THE reverberations of the shock decision of Vermont Senator James Jeffords to abandon the Republican Party are still being felt on Capitol Hill, where the Democrats have now, as a result, taken over the leadership positions reserved for the majority. Political defections are rare here, amusingly enough for an Indian observer – after all, in our country, politicians switch party affiliations as readily as a Bollywood actress swaps costumes (Ajit Singh, for instance, has changed parties 13 times in the last 15 years). But what really struck me as a foreigner was the widespread lament in America, in both news coverage and analysis (and in letters to the editor) that the Republican party was losing its liberal wing. Without exception, every commentator in the mass media seemed to think it essential that each party embrace all points of view.
What Americans seem blissfully unaware of is that that is what most foreigners think is strange about American politics. Foreign intellectuals have long tended to regard the United States as a country which has substituted Hollywood for history and picnics for politics: the contest between Democrats and Republicans is difficult for them to take seriously. Even the names of the two main parties are carefully unideological labels which blur into interchangeability (after all, every Republican is a democrat and every Democrat a republican). The populist consumer advocate Ralph Nader likes to charge that they are really a one “Republicrat” party. I remember the 1960s British revue Beyond the Fringe making the same point. “The Americans, like us in England, have a two-party system,” Dudley Moore explained to Peter Cook. “They have the Republican party, which is like our Conservative party, and they have the Democratic party, which is like” – pause – “our Conservative party.”
No wonder so many abroad saw the last election as a case of “Bush versus Gore, Bore versus Gush, what’s the difference?” Indeed, in comparison with the ideological gulfs that still divide the main contenders in other democracies, America’s Democrats and Republicans seem to disagree only tangentially on questions of importance. The French political scientist Maurice Duverger once explained that politics in India involves conflict over basic principles and in Britain conflict over subsidiary principles, whereas in the U.S., party politics amounts to a conflict without principles. For both parties agree on most things: liberal democracy, free-enterprise capitalism, low taxes, superpower status abroad. And where they disagree – as on how much to tax whom, on social values, on economic interventionism – the disagreements cut across party lines. From 1966 to 1978, Massachussetts was represented by two Senators, Edward Kennedy and Edward Brooke, who voted identically on virtually every issue, stood for the same sets of beliefs, and were elected to office by broadly the same political constituencies – except that Kennedy is a Democrat and Brooke was a Republican.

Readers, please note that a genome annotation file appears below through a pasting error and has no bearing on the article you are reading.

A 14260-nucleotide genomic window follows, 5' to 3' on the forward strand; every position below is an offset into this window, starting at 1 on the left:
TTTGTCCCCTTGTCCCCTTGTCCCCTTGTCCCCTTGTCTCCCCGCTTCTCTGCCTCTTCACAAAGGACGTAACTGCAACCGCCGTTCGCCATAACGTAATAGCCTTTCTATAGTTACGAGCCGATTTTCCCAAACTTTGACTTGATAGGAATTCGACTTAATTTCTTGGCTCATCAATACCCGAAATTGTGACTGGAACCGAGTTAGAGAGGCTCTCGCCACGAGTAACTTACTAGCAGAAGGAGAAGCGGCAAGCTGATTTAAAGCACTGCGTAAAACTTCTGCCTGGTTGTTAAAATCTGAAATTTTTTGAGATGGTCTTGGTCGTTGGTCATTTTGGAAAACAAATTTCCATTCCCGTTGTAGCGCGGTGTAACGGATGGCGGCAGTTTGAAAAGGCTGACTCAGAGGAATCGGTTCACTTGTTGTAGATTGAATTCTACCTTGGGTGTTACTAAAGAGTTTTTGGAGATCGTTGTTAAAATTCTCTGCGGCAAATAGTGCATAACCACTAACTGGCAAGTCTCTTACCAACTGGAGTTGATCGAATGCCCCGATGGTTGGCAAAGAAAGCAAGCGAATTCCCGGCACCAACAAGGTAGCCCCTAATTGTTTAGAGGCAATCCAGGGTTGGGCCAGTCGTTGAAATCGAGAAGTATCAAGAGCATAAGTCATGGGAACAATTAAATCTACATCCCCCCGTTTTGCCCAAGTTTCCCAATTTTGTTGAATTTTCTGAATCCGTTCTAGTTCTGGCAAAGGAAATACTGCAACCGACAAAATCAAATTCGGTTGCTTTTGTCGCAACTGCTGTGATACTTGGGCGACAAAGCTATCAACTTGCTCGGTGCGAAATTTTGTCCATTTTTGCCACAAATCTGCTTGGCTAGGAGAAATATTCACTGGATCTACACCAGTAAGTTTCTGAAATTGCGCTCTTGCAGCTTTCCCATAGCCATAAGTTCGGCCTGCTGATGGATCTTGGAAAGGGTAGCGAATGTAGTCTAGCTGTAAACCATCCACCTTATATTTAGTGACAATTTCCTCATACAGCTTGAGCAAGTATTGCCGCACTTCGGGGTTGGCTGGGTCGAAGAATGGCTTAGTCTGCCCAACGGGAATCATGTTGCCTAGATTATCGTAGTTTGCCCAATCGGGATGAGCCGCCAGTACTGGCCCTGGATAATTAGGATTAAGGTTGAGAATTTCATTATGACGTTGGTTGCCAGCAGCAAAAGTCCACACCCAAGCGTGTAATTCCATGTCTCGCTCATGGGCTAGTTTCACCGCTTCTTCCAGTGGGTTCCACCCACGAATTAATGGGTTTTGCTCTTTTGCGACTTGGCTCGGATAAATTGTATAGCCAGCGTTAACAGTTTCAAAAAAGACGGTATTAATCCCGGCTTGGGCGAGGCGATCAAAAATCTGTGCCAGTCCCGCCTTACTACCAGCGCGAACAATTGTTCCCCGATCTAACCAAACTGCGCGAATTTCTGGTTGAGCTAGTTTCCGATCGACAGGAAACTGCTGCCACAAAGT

But why do Americans see this as a virtue? Wouldn’t it be far healthier for American democracy to have a real choice between parties that are vehicles for ideological competition? Some on the right have certainly tried to portray themselves that way. The late Republican Senator Sam Hayakawa, who switched (as did his mentor Ronald Reagan) from the Democratic party, justified himself in a memorable metaphor: “if a man is drowning 50 feet from shore, a Democrat would throw him a 100-foot rope and look around for other good deeds to perform; a Republican would throw him a 25-foot rope and ask him to swim the other 25 feet because it is good for his character”. The implied thesis: the Democrats are big-spending do-gooders, the Republicans principled votaries of self-reliance.
Sure, Republicans tend to believe that the rich are the engines of prosperity for the nation as a whole, while Democrats think the rich should be taxed to help the poor, the old, the disadvantaged. But the continuing presence of conservatives in the Democratic Party and liberals in the Republican demonstrate that both are essentially loose coalitions held together by little more than tradition, habit and convenience. Their Presidential candidates last time were both unideological centrists whose main differences were defined by their personalities – what one comic called Tweedledum and Tweedledumber. Americans are proud that they are beyond ideology.
And yet there are real ideological differences. Historically, both parties may, in Marxist terms, represent the interests of property, but they have evolved in a way that makes the Republicans espouse the larger and the Democrats the smaller propertied interests. It was a Republican President, Abraham Lincoln, who abolished slavery; but his stance well served the need of the ri
Source: The Hindu